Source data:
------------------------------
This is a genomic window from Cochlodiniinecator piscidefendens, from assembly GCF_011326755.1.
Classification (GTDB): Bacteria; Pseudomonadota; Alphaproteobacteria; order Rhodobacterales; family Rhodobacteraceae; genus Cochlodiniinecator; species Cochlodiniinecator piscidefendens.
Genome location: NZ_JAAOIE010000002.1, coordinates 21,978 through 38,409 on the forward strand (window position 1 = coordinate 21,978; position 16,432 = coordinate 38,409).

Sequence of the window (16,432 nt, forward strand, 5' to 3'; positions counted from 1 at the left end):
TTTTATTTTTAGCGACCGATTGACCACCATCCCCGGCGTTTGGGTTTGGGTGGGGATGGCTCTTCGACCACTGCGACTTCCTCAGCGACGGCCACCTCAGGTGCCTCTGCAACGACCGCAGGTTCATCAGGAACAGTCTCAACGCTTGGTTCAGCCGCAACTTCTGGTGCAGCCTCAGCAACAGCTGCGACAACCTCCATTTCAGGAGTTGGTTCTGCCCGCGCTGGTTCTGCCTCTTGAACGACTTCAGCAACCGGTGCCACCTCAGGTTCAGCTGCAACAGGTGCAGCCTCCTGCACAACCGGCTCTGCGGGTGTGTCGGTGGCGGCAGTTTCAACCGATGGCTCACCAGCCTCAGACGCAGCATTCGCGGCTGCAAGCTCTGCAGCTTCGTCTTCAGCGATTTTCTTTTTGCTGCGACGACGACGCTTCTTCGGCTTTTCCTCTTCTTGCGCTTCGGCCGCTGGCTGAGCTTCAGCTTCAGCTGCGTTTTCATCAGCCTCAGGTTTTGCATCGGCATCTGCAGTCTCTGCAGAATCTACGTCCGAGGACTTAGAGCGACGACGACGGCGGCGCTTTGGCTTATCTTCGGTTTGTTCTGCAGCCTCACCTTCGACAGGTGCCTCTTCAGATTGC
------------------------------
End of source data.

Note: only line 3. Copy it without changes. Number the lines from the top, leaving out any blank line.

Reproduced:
Genome location: NZ_JAAOIE010000002.1, coordinates 21,978 through 38,409 on the forward strand (window position 1 = coordinate 21,978; position 16,432 = coordinate 38,409).